As I begin my PGY-3 year, I have had the opportunity to reflect on the whirlwind of clinical experiences I undertook during PGY-2 year and the growth I made as a psychiatrist over the course of the year. PGY-2 year is chock-full of learning, with experiences as the primary patient caretaker on various inpatient services, in the emergency room, and in the residential and outpatient setting. By working with different populations of patients – adolescents, geriatric patients, patients with chronic psychotic disorders, and patients in acute psychiatric crisis, to name a few – I built confidence in my clinical skills and had my eyes further opened to the wide range of roles psychiatrists can play. As a PGY-2, we also worked at both campuses, McLean and MGH. This mix of hospital settings–a freestanding psychiatric hospital and a bustling general hospital–is part of what drew me to this residency program. Working between these two settings has been a tremendous opportunity that has allowed me to learn from many great minds and to develop comfort in my psychiatric skills no matter which sort of setting I end up in after training.
Now that I’m a PGY-3, I spend the majority of my week in the MGH adult outpatient clinic. My clinic has grown significantly since PGY-2 year began, and I have the opportunity to work with patients across the spectrum of psychiatric illness and psychosocial functioning. As a PGY-3, I also have the opportunity to work with additional psychotherapy patients and to explore new modalities of psychotherapy, with no shortage of supervisors in psychodynamic and cognitive behavioral therapies. Psychopharmacologic supervision occurs both in real-time and longitudinally with a caseload supervisor biweekly. Later this year, I will spend four months on the inpatient psychiatry consult/liaison service. Given my interest in co-occurring medical and psychiatric illness, I’m looking forward to those months!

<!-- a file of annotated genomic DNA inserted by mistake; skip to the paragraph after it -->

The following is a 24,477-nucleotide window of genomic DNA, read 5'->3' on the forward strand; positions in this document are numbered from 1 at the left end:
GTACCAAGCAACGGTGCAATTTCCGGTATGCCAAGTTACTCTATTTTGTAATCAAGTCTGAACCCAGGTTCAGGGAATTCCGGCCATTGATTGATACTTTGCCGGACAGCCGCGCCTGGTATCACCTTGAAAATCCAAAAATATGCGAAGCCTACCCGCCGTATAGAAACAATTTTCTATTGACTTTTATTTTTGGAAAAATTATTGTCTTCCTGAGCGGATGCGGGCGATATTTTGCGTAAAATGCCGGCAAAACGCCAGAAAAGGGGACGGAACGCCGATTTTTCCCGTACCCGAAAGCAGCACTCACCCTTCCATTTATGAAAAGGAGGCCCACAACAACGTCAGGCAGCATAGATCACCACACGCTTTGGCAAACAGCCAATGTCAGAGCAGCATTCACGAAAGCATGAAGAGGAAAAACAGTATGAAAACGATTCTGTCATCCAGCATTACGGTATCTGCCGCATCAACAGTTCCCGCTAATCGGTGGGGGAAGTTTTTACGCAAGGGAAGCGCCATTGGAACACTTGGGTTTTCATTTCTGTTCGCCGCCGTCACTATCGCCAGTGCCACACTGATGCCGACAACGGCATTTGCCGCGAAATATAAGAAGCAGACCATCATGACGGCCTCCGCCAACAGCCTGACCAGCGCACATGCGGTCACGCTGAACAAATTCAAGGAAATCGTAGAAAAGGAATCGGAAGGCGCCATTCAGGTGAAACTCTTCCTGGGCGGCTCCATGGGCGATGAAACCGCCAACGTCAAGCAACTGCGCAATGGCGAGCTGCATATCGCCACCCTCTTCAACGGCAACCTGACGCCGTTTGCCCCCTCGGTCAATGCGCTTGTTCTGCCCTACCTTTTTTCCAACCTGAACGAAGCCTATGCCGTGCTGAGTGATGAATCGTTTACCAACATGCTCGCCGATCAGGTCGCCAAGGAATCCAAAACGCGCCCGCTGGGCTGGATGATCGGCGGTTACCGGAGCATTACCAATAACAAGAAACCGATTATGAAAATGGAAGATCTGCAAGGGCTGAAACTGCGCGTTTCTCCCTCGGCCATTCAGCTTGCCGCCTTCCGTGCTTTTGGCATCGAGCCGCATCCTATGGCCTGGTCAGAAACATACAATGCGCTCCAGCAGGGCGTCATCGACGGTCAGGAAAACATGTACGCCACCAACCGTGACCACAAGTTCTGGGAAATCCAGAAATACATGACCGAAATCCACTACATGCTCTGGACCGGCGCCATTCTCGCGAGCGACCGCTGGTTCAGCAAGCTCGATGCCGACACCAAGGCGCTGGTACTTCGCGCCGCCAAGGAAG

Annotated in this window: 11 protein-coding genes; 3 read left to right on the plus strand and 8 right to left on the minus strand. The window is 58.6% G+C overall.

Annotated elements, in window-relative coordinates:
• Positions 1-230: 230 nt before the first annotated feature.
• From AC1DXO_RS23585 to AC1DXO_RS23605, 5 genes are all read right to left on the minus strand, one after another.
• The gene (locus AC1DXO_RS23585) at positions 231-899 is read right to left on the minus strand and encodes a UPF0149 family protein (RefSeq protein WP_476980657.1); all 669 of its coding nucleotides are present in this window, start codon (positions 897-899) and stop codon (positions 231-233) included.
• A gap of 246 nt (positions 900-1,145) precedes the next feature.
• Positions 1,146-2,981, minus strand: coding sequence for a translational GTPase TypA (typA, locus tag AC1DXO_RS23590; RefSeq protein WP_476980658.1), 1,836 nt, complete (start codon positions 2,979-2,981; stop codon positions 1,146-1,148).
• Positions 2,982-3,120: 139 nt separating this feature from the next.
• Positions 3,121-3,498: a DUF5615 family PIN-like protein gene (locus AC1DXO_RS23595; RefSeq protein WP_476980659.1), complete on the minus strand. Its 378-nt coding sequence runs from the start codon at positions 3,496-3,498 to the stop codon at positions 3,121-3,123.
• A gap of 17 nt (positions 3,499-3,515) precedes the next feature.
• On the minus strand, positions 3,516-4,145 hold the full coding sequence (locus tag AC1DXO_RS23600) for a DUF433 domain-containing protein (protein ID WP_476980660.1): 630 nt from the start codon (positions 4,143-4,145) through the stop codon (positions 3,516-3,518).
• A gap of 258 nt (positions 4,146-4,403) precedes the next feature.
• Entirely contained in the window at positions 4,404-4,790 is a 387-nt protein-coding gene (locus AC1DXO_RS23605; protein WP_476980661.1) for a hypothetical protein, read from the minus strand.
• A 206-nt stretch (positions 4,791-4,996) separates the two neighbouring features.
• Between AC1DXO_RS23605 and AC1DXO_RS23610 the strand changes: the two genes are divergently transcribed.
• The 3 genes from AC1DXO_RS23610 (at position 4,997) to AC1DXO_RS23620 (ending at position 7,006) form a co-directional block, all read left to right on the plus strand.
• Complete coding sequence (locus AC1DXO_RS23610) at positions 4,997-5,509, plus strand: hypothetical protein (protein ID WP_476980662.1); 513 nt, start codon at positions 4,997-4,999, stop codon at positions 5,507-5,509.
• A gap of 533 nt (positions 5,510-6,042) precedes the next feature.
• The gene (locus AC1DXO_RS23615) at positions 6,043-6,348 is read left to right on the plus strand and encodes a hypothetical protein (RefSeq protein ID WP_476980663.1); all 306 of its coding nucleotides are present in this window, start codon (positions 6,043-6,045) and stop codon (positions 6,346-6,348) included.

As a member of our integrated Child and Adolescent Psychiatry track, I was fortunate to spend the bulk of my intern year in Pediatrics, which was particularly formative, as I am interested in addressing the psychiatric burden in children with chronic medical illness through my clinical work and research. As a PGY-2, I was able to revisit and confirm my love for child and adolescent psychiatry through my month-long rotation at the dual-diagnosis adolescent residential program at McLean and by caring for children and adolescents coming through the emergency room at MGH. Now as a PGY-3, I have continued to delve into my interest in child and adolescent psychiatry by caring for several transitional age youth patients in my general outpatient clinic. As an MGH clinic resident, I also spend one morning every other week seeing child or transitional age youth intakes at Massachusetts General Hospital for Children with child and adolescent psychiatry supervisors.
In addition to these vast clinical experiences, I have also had the opportunity to develop the other aspects of my academic life further during my time in residency thus far. I have been able to teach interns and medical students on the inpatient services, attend didactics and workshops on teaching through the Clinician Educator Program, and spend time building my research through dedicated research blocks as part of the Research Concentration Program (RCP). The latter opportunity has allowed me to further explore my interest in co-morbid medical and psychiatric illness among youth. Over the last year, I have devised and begun data collection on projects examining long-term psychiatric outcomes among youth with infectious illnesses and with head trauma in a 75-year longitudinal study. As a PGY-3 in the RCP, I have a protected research day for the first two-thirds of the year, which already in just a few weeks has allowed me to work more actively on my research.
While I’m originally from Boston, I have been rediscovering my city since making my homecoming after medical school. In my time outside of patient care and research, I have been getting my dancing shoes on, trying out the variety of new restaurants, visiting the museums and historical sites around the area, hiking, and (my favorite!) spending time at the beaches on the Cape, Islands, and North Shore. I am fortunate to be journeying through residency with a dynamic group of colleagues, and I am eager to see where my experiences at MGH/McLean will take me in the upcoming years as both an adult psychiatry resident and child and adolescent psychiatry fellow!